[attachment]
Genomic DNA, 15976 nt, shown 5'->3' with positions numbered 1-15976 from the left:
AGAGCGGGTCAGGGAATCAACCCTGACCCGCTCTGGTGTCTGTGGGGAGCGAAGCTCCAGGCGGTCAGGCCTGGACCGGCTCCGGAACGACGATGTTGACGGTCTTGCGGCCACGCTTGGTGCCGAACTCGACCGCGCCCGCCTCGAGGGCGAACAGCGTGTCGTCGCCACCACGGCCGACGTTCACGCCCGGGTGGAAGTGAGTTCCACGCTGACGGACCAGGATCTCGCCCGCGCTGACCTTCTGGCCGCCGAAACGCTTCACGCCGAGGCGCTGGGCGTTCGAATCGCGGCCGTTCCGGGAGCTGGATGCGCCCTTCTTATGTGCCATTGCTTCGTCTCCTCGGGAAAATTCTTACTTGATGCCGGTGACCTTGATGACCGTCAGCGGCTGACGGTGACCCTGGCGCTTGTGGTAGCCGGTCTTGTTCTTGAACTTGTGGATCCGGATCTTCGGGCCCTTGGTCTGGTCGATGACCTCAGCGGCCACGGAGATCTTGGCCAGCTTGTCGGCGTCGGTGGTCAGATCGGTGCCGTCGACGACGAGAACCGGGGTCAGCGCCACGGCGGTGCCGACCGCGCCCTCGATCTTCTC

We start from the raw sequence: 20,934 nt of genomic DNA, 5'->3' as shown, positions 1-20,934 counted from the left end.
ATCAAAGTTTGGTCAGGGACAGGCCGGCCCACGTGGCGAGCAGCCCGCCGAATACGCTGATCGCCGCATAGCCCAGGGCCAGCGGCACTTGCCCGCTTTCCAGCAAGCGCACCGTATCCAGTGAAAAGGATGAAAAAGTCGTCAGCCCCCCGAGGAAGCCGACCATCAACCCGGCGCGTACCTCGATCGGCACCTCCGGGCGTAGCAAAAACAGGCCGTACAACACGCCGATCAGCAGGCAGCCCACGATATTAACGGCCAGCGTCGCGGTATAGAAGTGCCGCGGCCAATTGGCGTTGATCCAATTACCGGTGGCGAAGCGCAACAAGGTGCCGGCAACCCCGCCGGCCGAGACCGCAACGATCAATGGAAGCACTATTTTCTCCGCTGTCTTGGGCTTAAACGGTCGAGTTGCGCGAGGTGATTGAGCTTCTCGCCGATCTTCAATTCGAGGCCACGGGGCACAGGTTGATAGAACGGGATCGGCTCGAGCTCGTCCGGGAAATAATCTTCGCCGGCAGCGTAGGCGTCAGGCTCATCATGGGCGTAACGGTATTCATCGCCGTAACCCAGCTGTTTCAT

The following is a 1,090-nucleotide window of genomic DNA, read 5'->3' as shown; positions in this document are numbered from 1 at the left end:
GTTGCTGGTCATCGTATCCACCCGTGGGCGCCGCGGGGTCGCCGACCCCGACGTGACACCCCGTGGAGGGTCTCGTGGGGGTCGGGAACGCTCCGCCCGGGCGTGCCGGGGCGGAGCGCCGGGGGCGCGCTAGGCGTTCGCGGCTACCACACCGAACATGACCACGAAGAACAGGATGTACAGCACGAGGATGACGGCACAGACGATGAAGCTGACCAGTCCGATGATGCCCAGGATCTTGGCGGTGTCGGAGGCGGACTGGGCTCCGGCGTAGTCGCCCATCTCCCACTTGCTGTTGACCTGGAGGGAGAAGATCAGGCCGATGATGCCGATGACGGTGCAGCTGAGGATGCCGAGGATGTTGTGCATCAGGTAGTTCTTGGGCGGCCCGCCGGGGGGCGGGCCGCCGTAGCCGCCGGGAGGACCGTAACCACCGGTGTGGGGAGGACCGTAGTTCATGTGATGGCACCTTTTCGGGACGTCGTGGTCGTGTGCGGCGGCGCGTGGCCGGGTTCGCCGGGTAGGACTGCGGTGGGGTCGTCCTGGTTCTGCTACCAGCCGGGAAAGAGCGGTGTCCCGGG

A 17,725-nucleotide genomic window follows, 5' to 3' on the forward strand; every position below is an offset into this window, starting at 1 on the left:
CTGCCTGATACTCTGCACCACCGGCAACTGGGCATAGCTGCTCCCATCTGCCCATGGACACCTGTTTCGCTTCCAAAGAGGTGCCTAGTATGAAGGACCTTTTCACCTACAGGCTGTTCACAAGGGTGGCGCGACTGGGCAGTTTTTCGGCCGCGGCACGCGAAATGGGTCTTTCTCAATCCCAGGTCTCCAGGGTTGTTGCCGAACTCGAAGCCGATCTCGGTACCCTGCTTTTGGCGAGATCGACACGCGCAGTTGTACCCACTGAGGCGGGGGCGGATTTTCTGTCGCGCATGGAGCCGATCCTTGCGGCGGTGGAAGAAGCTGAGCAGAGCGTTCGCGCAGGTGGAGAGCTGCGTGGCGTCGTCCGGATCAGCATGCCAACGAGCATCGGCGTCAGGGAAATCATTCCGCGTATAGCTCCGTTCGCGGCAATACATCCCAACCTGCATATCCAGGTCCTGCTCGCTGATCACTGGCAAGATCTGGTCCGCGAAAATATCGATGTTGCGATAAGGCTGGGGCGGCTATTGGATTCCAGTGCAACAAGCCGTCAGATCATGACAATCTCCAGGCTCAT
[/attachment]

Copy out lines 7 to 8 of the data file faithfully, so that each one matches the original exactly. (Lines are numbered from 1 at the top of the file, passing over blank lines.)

A 17,725-nucleotide genomic window follows, 5' to 3' on the forward strand; every position below is an offset into this window, starting at 1 on the left:
CTGCCTGATACTCTGCACCACCGGCAACTGGGCATAGCTGCTCCCATCTGCCCATGGACACCTGTTTCGCTTCCAAAGAGGTGCCTAGTATGAAGGACCTTTTCACCTACAGGCTGTTCACAAGGGTGGCGCGACTGGGCAGTTTTTCGGCCGCGGCACGCGAAATGGGTCTTTCTCAATCCCAGGTCTCCAGGGTTGTTGCCGAACTCGAAGCCGATCTCGGTACCCTGCTTTTGGCGAGATCGACACGCGCAGTTGTACCCACTGAGGCGGGGGCGGATTTTCTGTCGCGCATGGAGCCGATCCTTGCGGCGGTGGAAGAAGCTGAGCAGAGCGTTCGCGCAGGTGGAGAGCTGCGTGGCGTCGTCCGGATCAGCATGCCAACGAGCATCGGCGTCAGGGAAATCATTCCGCGTATAGCTCCGTTCGCGGCAATACATCCCAACCTGCATATCCAGGTCCTGCTCGCTGATCACTGGCAAGATCTGGTCCGCGAAAATATCGATGTTGCGATAAGGCTGGGGCGGCTATTGGATTCCAGTGCAACAAGCCGTCAGATCATGACAATCTCCAGGCTCAT